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Archive for July, 2013

Happy summer Sunday to you! We’ve been sweltering here in Massachusetts for a couple of weeks now, but I’ll be missing it come January. Today I’m opting out of the book recommendation because I’ve got something more important to discuss. And I hope you’ll indulge me because frankly, it’s important to all of us.

In general, I’m not a person who gets on my soapbox. In fact, I tend to roll my eyes at people who always seem to be on their soapbox. You know the type. Blah, blah, blather, blather. I have strong opinions about most things, but I don’t like debates, and I don’t have a burning internal desire to make people agree with me if they have a differing viewpoint. Life is short, and I’d prefer to be a lover, not a fighter.

That said, there are times when a person has to speak up because it’s appropriate and because it’s the right thing to do. And in this instance, I do have an internal burning desire to say SHAME ON YOU, ROLLING STONE. My jaw hit the floor when I saw that cover on the news the other night, and my heart rate still accelerates every time I think of that terrorist being glamorized.

I had the pleasure of having dinner with three lovely ladies a few evenings ago, and all three of them have husbands who served in the military, and one has a son who did as well. Watching those strong women during our meal, I tried to imagine their past sleepless nights, when they wondered if their loved ones were safe. When they wondered if they’d be raising children alone and when they wondered how they’d get by if their husband or son was killed. Those women and their family members, along with immeasurable numbers of others, love this country. We sleep safe in our beds because of the people who are willing to die for our freedom. There’s not enough room on the internet to write about the debt of gratitude we owe our soldiers and their families; they are the people who make picnics and Patriots Day and marathons and baseball games possible.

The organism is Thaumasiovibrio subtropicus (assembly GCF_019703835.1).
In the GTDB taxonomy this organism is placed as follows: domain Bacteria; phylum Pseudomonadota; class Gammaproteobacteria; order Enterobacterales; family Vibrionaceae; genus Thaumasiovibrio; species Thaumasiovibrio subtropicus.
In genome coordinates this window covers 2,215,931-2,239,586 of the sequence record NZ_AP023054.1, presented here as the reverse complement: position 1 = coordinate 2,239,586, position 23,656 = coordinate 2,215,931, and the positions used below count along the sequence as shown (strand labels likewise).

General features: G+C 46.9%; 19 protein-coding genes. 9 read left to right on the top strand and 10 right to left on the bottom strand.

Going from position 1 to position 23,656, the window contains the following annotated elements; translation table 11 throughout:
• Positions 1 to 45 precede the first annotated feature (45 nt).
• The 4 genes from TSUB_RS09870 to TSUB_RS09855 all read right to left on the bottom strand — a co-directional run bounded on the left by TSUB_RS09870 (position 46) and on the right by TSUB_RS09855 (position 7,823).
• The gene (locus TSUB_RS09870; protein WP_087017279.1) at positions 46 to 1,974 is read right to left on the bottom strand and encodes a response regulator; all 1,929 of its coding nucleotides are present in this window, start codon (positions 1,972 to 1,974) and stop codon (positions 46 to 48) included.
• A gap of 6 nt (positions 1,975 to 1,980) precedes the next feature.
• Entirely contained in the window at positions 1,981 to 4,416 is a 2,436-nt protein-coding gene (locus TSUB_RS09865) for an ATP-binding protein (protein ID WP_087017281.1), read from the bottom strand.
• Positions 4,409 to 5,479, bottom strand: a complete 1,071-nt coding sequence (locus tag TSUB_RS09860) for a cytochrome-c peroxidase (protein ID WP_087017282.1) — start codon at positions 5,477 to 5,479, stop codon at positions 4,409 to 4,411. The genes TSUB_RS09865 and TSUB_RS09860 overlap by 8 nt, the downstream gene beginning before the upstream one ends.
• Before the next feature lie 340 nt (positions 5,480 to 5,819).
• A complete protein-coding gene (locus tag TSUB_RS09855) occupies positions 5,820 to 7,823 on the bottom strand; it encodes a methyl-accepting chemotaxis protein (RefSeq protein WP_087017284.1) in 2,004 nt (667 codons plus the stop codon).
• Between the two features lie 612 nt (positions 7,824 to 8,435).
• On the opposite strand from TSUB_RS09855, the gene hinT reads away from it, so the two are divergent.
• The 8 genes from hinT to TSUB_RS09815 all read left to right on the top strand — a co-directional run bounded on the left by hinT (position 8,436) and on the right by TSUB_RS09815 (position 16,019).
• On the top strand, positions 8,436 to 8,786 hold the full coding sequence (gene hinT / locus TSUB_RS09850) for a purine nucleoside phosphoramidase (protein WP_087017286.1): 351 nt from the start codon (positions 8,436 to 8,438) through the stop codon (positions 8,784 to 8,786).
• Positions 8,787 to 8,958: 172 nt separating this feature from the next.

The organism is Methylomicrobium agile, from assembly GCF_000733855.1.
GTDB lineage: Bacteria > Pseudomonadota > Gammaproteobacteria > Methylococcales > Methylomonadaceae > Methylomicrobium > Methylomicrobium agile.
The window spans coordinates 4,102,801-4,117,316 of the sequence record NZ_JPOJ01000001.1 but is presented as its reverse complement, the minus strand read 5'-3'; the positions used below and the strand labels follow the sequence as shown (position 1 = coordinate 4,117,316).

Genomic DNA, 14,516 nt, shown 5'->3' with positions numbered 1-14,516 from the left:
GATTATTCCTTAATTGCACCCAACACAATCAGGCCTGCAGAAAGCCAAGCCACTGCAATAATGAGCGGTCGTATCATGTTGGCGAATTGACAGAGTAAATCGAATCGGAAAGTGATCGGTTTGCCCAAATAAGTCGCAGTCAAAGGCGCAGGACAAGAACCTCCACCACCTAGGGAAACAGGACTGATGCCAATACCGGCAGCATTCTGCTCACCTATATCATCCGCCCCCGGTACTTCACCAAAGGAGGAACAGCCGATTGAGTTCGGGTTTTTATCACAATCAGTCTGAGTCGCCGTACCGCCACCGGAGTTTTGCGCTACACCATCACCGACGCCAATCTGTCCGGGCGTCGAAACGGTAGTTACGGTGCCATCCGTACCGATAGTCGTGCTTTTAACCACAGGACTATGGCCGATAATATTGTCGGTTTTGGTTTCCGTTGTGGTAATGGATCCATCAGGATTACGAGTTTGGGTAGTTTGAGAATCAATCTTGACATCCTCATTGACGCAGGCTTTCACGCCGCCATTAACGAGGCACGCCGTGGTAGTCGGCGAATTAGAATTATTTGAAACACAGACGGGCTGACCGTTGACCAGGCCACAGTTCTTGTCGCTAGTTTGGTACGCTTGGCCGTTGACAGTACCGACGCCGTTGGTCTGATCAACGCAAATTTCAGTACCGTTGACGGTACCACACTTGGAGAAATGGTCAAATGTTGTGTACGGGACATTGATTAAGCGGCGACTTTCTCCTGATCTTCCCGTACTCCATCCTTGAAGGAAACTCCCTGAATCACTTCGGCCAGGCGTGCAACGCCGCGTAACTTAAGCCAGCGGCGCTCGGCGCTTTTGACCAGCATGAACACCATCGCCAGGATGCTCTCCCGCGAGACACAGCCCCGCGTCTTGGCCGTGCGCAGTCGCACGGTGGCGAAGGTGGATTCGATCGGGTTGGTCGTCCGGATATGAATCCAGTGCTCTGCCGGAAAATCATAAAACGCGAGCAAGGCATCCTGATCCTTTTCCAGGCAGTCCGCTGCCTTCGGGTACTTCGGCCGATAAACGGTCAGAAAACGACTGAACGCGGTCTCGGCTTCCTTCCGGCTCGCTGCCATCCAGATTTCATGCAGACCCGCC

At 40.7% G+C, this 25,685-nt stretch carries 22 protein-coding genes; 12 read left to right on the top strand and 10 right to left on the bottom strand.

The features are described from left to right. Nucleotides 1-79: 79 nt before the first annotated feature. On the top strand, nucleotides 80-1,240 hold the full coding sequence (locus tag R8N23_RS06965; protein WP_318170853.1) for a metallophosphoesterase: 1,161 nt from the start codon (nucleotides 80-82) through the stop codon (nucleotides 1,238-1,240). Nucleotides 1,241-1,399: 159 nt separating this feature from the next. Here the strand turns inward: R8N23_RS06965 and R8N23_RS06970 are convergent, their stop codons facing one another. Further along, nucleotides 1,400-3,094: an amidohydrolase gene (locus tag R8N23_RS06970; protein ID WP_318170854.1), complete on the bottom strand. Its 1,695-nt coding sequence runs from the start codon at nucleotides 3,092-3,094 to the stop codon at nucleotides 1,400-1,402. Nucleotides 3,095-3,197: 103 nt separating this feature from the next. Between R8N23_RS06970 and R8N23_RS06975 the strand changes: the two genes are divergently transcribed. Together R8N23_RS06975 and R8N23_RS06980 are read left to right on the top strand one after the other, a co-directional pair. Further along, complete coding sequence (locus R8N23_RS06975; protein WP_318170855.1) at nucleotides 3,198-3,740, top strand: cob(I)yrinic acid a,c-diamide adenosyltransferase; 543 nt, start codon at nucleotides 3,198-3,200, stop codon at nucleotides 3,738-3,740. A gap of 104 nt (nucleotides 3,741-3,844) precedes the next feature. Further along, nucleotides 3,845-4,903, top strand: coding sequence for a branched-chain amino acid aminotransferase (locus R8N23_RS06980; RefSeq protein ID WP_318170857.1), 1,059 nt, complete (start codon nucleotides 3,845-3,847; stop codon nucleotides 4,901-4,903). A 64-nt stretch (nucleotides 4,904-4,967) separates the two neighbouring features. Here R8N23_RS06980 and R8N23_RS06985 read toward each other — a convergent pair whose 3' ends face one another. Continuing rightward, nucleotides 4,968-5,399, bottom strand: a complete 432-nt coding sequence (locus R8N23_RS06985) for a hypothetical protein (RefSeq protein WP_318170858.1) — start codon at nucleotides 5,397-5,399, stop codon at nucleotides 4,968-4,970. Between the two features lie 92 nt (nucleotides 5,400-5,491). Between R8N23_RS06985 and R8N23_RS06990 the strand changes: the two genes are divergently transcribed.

They are the people who also fight for free speech and freedom of the press, despite the fact that it was used in its most appalling form this past week. To see a time-honored, well-reputed magazine make the decision to put an un-American monster on their cover is something I can’t quite process. He’s not a boy. He’s not a rock star. He’s a terrorist. He’s not a person who deserves a chance or deserves publicity or deserves anyone to feel anything but disgust for him. He plotted to hurt, maim, and kill Americans on a special day in an amazing city, and he and his brother did just that.

Like many of you, I’ll never forget the sick and helpless feeling I had when I heard about the Boston bombings. And every single day I’m aware of the heart and spirit of Boston as it has tried to heal and get back on its feet. So Rolling Stone, you may have knocked us back a step or two with your senseless and insensitive decision, but we’ll never stay down and we’ll be back better than ever. Boston Strong. Always. God Bless America.

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Happy humid Sunday, people! I hope you’re in some air conditioning wherever this finds you.

This week’s read was titled Final Appeal, by Lisa Scottoline. I thought that I’d read every one of her books so far, but I somehow missed this one. (It’s Rosato and Associates Series #2 for those of you familiar with the series). The main character in this book is single mom Grace Rossi, who’s an attorney working on a death penalty appeal and who has a very brief affair with her boss–a judge–before he ostensibly commits suicide. But Grace is determined that it wasn’t a suicide and sets out to straighten the record. When she discovers an apartment under an alias, a son that no one knew the judge had, a mysterious checkbook with a balance of $650,000, and some shady officials within the courthouse, she becomes convinced that he was murdered. While trying to track down a killer, she also juggles the life of a single working mother and finds out one evening that her six-year-old daughter made a “new friend” at the playground, a grown man…

Like all Scottoline books, the cast of characters in this story are very witty and have a lot of good banter between them. The story is very fast-paced and easy to read, and you’ll blow through it in just a couple of sit downs. So crank the A/C, grab yourself a lemonade, and give Final Appeal a go. ‘Til next week, happy reading! 🙂

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